So the production crew waited until there was a thunderous storm, filmed it, and added it to the boat’s flooding footage. After watching the show, die-hard fans knew that the two events happened a month apart because, hey, anyone can look up the weather report and see that there wasn’t a storm when the show said there was. While all of the footage was real, producers took artistic license and stretched the definition of reality.
Three Different Narrators?
Narrators can really take a show or movie to new heights. Try to imagine The Shawshank Redemption without Morgan Freeman and his narration. The film wouldn’t be the same, would it? Americans love Mike Row’s voice that guides us through each episode of Deadliest Catch. But did you know that international viewers don’t get to hear Discovery Channel’s most beloved narrator?
In the UK, for example, Bill Petrie reads a slightly different script that appeals more to a British audience. On the other side of the globe, voice artist Nasir Bilal Khan narrates for Malaysian audiences. But why? Discovery Channel has reasoned that audiences prefer the show when it’s in their own dialect.
Way Too Small!
If you’re working as a crab fisherman, you better make sure that you’re doing your job right. In addition to his other legal issues, Captain Elliott Neese was slapped with a $6,000 fine for undersized crabs. Back in November 2014, Alaskan officials investigated Neese’s boat and found 13 small “bugs.”
Everyone knows this is a rookie mistake and a major no-no, especially if you’re fishing professionally for the entire world to see. The captain pleaded guilty, and his fine was slashed to $3,000. That’s still a hefty fine for someone who should have known better. Neese complained that his negative portrayal on the show is what made Alaskan officials bring the heat.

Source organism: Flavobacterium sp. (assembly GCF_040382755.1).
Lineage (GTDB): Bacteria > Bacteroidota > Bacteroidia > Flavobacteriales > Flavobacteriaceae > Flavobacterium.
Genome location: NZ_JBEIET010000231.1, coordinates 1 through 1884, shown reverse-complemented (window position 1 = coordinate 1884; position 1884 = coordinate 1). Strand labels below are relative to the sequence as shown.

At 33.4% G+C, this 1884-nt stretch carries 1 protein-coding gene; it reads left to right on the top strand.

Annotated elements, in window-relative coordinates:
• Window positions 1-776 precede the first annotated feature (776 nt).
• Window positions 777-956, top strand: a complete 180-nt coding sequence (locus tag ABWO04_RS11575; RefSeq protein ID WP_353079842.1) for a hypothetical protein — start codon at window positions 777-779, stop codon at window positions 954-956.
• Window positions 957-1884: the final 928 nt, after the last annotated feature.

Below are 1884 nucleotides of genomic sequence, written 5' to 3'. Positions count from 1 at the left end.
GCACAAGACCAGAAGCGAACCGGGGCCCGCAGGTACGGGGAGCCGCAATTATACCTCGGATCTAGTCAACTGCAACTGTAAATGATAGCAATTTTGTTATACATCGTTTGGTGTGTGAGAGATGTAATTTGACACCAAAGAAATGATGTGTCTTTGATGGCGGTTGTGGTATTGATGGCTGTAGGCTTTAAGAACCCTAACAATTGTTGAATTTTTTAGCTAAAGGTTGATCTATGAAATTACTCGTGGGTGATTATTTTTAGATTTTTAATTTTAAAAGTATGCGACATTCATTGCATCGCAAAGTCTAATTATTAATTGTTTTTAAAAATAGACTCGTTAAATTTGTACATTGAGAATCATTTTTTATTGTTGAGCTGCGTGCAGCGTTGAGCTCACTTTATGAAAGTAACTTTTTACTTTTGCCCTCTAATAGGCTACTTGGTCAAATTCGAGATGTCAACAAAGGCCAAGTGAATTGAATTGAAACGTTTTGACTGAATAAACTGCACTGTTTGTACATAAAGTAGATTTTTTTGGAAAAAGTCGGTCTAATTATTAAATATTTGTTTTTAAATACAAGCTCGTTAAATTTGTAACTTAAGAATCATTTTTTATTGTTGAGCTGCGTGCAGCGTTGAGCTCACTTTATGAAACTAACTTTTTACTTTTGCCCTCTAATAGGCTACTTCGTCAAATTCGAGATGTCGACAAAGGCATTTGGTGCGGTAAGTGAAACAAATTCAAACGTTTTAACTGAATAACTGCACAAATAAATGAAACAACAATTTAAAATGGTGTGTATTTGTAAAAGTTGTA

While everyone on the show has their troubles, there is one cast member in particular who has had it harder than the rest: Jake Harris. The younger son of Captain Phil Harris first had to cope with the loss of his father while being filmed. But his struggles didn’t end there. In the decade following his father’s untimely death, Harris survived a gruesome mugging and then was arrested for stealing his girlfriend’s car a few months later.
Then in 2019, Harris was involved in a police chase. The cops eventually caught him and found illegal substances in his pockets. In August 2019, the former fisherman was sentenced to 18 months in jail. Jake’s brother Josh remains hopeful that he will turn his life around after being released.
Discovery Channel Will Sue You
Captains Johnathan and Andy Hillstrand of Time Bandit filmed a TV special back in 2010 titled Hillstranded. The idea behind the one-time special was to give fans a glimpse into the fishermen’s lives when they’re off the boat. But when the Hillstrand brothers failed to show up for their scheduled interviews and voice-overs, things went south pretty quickly.
Discovery sued the brothers for a whopping $3 million! The network claimed that it would lose a substantial amount of money if the project wasn’t completed, but the Hillstrands’ lawyer claimed that wasn’t true. He called the network arrogant and greedy and accused it of bullying the brothers. Filming interviews would have interfered with their fishing schedule.
The Show Takes Filming Seriously
Being a five-time Emmy Award winner is no small feat. This must mean that the cameramen are doing something right. So how exactly do they get such good visuals for the show? First of all, it’s not easy. The production team uses several different cameras, including drones and cameras, specifically engineered for underwater. Sometimes they even use helicopters and cameramen on chase boats.
The show also destroys more than a dozen cameras each season because of the conditions out at sea. By the end of shooting, editors are presented with over 30,000 hours of film, 20 of which actually make it on to the show. So, you’ll never see most of what they film.
Deadliest Catch isn’t the only reality show that has dominated the headlines in recent years. History Channel’s Pawn Stars has been making the rounds, especially after fans found out Old Man Harrison’s final wishes…